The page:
The Icelandic Eyjafjallajökull volcano, lying dormant for two hundred years, profusely puffed like a chain-smoker in April 2010, gifting northern Europe with prolific yields of ashy air. In ironic imitation, passengers at Heathrow erupted with impatience over cancelled flights and altered plans. The customer service solaced with every complaint because they could blame the delays on mother earth instead of incompetence.
Meanwhile, the people of Iceland breathed with caution, and hoped that the plumes of smoke wouldn’t make them ill.
As you will soon realize, this story will not expound the social and economic implications of a volcanic eruption. Likewise, it will not cover the breathing airway disease associated with inhaling fine ash, which forms the longest word in the English dictionary: Pneumonoultramicroscopicsilicovolcanoconiosis. I dare you to pronounce it.
Rather, this story aims to give you a breath of fresh air, as it uncovers the work of folks who probably had an entirely different reaction to that whole eruption situation. They shared geeky grins at the prospect of a new data point in their records. I’m talking about earth scientists.
Among many groups within the field, you have one cluster called Tephrachronologists, volcano geeks who date eruptions, and another cluster called paleoclimatologists, climate geeks who reconstruct past climates. You will learn how the volcano geeks form a chronological framework for the climate geeks to improve the accuracy of dates in a marine climate record.
Let’s begin with the chronological framework that the volcano geeks produce.
Climatic conditions vary all over the planet and likewise vary over time at one given location. These distinct conditions drive every single eruption to produce volcanic ash particles with unique characteristics and chemical composition. These unique particles then serve as a ‘fingerprint’, which reflect the geography, topography, and climatic conditions of a particular eruption.
During and after each eruption, i.e. those over geologic time, winds transport the particles and scatter them regionally. These particles settle in the ocean, on glaciers, and on land. As these settings continue to build layers, the ash incorporates into the layer close to the time when it settled.
Then the volcano geeks can recover these ash layers from cores, tubes of continuous ice or sediment layers. From there, they can match an ash fingerprint to a year through radiocarbon dating of surrounding carbon material and say: an eruption happened at a particular location on a particular year with particular conditions.
The compilation of all these findings is a chronology of volcanic events, which provides a suitable framework for the climate geeks who need to constrain the dates of their record.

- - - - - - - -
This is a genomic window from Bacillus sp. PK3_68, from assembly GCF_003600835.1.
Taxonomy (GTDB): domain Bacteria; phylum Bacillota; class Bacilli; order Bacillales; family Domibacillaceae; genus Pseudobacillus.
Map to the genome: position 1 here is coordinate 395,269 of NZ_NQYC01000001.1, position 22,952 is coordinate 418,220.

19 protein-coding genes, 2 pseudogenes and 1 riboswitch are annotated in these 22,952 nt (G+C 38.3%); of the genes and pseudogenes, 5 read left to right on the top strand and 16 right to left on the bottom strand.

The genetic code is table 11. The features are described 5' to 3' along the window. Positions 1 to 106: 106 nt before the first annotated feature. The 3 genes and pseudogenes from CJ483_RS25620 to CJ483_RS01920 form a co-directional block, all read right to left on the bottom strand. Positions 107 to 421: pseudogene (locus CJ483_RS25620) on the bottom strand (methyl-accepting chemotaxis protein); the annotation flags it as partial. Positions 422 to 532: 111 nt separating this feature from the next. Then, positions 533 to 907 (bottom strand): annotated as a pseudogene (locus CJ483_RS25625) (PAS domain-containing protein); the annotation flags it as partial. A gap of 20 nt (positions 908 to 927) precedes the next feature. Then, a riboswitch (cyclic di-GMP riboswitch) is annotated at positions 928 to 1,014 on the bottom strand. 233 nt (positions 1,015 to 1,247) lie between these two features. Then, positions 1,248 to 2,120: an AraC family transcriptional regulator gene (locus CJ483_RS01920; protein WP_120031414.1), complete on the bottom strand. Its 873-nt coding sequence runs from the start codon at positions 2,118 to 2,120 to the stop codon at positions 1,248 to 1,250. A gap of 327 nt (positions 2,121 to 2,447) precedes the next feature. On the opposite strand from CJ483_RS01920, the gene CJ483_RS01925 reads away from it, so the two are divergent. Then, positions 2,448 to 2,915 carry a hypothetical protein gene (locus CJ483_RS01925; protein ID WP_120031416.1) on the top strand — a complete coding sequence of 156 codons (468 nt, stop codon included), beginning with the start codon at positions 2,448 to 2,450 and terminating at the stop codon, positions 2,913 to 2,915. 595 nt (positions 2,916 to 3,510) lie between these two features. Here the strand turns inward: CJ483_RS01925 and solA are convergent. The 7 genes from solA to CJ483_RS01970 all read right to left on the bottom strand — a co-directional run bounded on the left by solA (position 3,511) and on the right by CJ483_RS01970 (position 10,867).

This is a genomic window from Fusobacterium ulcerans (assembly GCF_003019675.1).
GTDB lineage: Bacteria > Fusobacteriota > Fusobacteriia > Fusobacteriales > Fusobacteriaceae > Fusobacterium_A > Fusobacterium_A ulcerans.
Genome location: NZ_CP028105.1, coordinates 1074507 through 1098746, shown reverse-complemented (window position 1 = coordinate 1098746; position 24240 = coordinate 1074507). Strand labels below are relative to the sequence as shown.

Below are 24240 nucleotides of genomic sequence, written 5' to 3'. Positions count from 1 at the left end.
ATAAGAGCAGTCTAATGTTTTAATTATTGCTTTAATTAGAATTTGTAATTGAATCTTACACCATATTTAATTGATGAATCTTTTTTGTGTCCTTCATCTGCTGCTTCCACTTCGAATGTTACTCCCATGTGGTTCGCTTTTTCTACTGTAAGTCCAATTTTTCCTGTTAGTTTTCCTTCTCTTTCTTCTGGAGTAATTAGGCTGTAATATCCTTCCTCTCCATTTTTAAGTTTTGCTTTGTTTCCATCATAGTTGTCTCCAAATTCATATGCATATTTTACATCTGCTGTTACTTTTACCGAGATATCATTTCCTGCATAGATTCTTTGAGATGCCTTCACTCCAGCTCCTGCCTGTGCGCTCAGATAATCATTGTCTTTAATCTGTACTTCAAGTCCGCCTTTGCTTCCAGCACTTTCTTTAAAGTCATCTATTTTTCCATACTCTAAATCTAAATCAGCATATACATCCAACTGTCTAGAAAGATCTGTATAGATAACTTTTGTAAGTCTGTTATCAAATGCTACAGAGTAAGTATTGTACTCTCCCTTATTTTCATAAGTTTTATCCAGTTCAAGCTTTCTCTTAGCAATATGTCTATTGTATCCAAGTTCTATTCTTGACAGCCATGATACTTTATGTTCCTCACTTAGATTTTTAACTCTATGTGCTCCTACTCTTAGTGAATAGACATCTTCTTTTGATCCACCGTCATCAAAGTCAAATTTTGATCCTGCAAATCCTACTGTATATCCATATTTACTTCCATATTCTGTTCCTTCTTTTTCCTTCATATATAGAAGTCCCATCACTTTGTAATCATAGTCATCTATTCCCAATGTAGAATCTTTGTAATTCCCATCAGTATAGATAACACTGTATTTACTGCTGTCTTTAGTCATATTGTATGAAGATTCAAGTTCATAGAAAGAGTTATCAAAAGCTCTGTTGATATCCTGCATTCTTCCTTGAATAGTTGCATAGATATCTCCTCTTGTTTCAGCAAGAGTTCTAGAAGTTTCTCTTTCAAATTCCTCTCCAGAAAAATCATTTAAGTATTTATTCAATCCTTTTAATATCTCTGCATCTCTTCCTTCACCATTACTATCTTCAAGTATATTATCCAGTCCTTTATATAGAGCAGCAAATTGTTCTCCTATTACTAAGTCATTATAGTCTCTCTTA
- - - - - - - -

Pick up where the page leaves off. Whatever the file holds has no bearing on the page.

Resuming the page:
Let’s now add the climate geeks who aim to reconstruct climates on an accurate time scale.
The Ice2Ice project aims to connect the climate records of marine sediment cores and ice cores from eastern Greenland to observe possible connections between sea ice and Greenland Ice Sheet melting.
Our marine sediment cores, reflect detailed chemical and physical shifts between sediment layers, to exhibit some of these regional and hemispheric climate changes. We measure specifically temperature, salinity, and sea ice cover signals.
Due to radiocarbon uncertainties and mixing perturbation, age uncertainty can be common in marine sediment studies. With uncertainty, it is more difficult to match the ice core climate records to our marine sediment cores.
In Ice2Ice, magnetic susceptibility (MS) measurements serve as a preliminary method for creating this accurate age model. We compare our core’s MS to cores from other studies that used similar locations and that have depth ages. With this, we match up a few distinct peaks and approximate some dates for our core.
We also use radiocarbon dates to layers that have carbon-containing microfossil shells.
At this point the world of volcano geeks and climate geeks merge.
Some climate geeks find ash grains in layers of glacial ice and others in marine sediment. They both determine the fingerprint of the ash grains via the volcano geek eruption catalog. If grains from an ice core layer and sediment layer have the same fingerprint, then they originate from the same eruption.
The ice cores have countable layers and years, which allows us to assign particular years to ash layers in the sediment. With accurate years in the sediment and ice, the climate records are more accurately comparable and properly synchronized.
So there you have it, the intersection of these climate and volcano geeks, the art of cross-material dating, synchronization, and collaboration. Who would ever think that the microscopic waste of the earth, that tectonic trash, would carry so many treasures and innovation?
In my little corner of the world, these treasures illuminate the scope of accurate empirical science and interdisciplinary necessity.